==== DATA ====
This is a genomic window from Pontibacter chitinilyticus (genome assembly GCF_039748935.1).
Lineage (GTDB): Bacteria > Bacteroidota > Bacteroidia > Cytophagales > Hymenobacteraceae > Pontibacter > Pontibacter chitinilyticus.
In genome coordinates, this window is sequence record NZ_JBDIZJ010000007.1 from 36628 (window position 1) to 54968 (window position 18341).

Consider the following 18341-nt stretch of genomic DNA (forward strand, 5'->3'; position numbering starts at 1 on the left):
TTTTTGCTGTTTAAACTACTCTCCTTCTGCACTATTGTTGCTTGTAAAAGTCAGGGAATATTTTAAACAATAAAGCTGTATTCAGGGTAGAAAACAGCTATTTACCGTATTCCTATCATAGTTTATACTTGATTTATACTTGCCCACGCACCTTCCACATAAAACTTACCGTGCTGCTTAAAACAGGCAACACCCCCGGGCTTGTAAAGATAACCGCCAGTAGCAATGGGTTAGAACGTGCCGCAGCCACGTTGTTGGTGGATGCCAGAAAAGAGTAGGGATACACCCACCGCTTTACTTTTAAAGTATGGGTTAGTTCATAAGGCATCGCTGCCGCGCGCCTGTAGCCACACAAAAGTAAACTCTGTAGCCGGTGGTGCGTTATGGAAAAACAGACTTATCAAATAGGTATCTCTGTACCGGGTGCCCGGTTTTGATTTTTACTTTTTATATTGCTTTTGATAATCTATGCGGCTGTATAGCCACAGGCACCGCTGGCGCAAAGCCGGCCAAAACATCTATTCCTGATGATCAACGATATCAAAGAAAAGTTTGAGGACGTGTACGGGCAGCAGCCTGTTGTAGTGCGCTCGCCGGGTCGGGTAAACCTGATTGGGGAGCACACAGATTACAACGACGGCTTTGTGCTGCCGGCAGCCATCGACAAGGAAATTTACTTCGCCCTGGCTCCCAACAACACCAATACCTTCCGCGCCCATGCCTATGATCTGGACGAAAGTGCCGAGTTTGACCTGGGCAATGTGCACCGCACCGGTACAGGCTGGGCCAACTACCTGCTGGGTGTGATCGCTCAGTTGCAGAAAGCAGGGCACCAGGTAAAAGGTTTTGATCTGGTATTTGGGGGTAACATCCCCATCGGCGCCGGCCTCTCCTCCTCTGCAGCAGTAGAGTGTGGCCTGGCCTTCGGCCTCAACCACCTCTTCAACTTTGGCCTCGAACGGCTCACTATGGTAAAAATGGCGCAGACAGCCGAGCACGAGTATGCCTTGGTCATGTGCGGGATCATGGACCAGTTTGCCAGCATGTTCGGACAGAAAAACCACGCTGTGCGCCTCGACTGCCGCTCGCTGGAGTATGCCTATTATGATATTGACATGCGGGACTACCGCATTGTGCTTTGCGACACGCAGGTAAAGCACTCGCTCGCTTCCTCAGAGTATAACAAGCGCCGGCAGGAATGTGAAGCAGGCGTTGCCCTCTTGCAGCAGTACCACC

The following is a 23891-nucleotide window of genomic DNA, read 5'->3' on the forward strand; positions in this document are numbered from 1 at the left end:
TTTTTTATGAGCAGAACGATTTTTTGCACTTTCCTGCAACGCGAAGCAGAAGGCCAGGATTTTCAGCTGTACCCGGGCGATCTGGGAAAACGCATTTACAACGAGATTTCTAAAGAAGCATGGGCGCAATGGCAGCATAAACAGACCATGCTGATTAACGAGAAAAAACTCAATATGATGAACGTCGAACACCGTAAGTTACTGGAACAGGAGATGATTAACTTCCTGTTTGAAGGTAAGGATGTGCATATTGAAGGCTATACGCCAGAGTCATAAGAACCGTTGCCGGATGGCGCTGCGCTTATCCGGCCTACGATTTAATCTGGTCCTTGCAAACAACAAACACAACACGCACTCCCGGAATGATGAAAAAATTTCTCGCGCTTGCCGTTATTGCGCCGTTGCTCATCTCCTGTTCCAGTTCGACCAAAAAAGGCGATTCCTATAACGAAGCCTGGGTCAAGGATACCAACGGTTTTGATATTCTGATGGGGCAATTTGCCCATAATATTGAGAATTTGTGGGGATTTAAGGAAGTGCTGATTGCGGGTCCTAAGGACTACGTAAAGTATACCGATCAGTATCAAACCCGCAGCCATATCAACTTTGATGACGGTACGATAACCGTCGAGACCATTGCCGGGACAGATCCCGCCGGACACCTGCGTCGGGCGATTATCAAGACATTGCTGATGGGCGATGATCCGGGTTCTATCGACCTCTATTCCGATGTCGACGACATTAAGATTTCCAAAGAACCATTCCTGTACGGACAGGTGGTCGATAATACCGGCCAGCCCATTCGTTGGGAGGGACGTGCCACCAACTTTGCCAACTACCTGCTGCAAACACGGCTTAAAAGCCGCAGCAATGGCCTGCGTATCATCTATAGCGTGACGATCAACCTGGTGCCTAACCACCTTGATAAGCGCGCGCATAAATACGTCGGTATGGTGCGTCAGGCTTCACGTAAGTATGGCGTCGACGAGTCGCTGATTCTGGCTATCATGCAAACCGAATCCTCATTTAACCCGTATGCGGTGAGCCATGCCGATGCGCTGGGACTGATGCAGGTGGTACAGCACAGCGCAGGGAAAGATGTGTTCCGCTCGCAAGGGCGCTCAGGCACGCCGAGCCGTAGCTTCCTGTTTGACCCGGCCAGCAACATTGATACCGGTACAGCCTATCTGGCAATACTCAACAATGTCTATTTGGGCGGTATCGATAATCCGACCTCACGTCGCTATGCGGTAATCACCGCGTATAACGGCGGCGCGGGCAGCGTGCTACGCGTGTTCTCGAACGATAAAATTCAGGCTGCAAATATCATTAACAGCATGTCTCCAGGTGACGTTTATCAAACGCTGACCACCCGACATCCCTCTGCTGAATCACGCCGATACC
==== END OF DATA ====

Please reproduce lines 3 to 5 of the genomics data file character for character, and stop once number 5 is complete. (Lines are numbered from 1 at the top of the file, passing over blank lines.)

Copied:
In genome coordinates, this window is sequence record NZ_JBDIZJ010000007.1 from 36628 (window position 1) to 54968 (window position 18341).

Consider the following 18341-nt stretch of genomic DNA (forward strand, 5'->3'; position numbering starts at 1 on the left):
TTTTTGCTGTTTAAACTACTCTCCTTCTGCACTATTGTTGCTTGTAAAAGTCAGGGAATATTTTAAACAATAAAGCTGTATTCAGGGTAGAAAACAGCTATTTACCGTATTCCTATCATAGTTTATACTTGATTTATACTTGCCCACGCACCTTCCACATAAAACTTACCGTGCTGCTTAAAACAGGCAACACCCCCGGGCTTGTAAAGATAACCGCCAGTAGCAATGGGTTAGAACGTGCCGCAGCCACGTTGTTGGTGGATGCCAGAAAAGAGTAGGGATACACCCACCGCTTTACTTTTAAAGTATGGGTTAGTTCATAAGGCATCGCTGCCGCGCGCCTGTAGCCACACAAAAGTAAACTCTGTAGCCGGTGGTGCGTTATGGAAAAACAGACTTATCAAATAGGTATCTCTGTACCGGGTGCCCGGTTTTGATTTTTACTTTTTATATTGCTTTTGATAATCTATGCGGCTGTATAGCCACAGGCACCGCTGGCGCAAAGCCGGCCAAAACATCTATTCCTGATGATCAACGATATCAAAGAAAAGTTTGAGGACGTGTACGGGCAGCAGCCTGTTGTAGTGCGCTCGCCGGGTCGGGTAAACCTGATTGGGGAGCACACAGATTACAACGACGGCTTTGTGCTGCCGGCAGCCATCGACAAGGAAATTTACTTCGCCCTGGCTCCCAACAACACCAATACCTTCCGCGCCCATGCCTATGATCTGGACGAAAGTGCCGAGTTTGACCTGGGCAATGTGCACCGCACCGGTACAGGCTGGGCCAACTACCTGCTGGGTGTGATCGCTCAGTTGCAGAAAGCAGGGCACCAGGTAAAAGGTTTTGATCTGGTATTTGGGGGTAACATCCCCATCGGCGCCGGCCTCTCCTCCTCTGCAGCAGTAGAGTGTGGCCTGGCCTTCGGCCTCAACCACCTCTTCAACTTTGGCCTCGAACGGCTCACTATGGTAAAAATGGCGCAGACAGCCGAGCACGAGTATGCCTTGGTCATGTGCGGGATCATGGACCAGTTTGCCAGCATGTTCGGACAGAAAAACCACGCTGTGCGCCTCGACTGCCGCTCGCTGGAGTATGCCTATTATGATATTGACATGCGGGACTACCGCATTGTGCTTTGCGACACGCAGGTAAAGCACTCGCTCGCTTCCTCAGAGTATAACAAGCGCCGGCAGGAATGTGAAGCAGGCGTTGCCCTCTTGCAGCAGTACCACC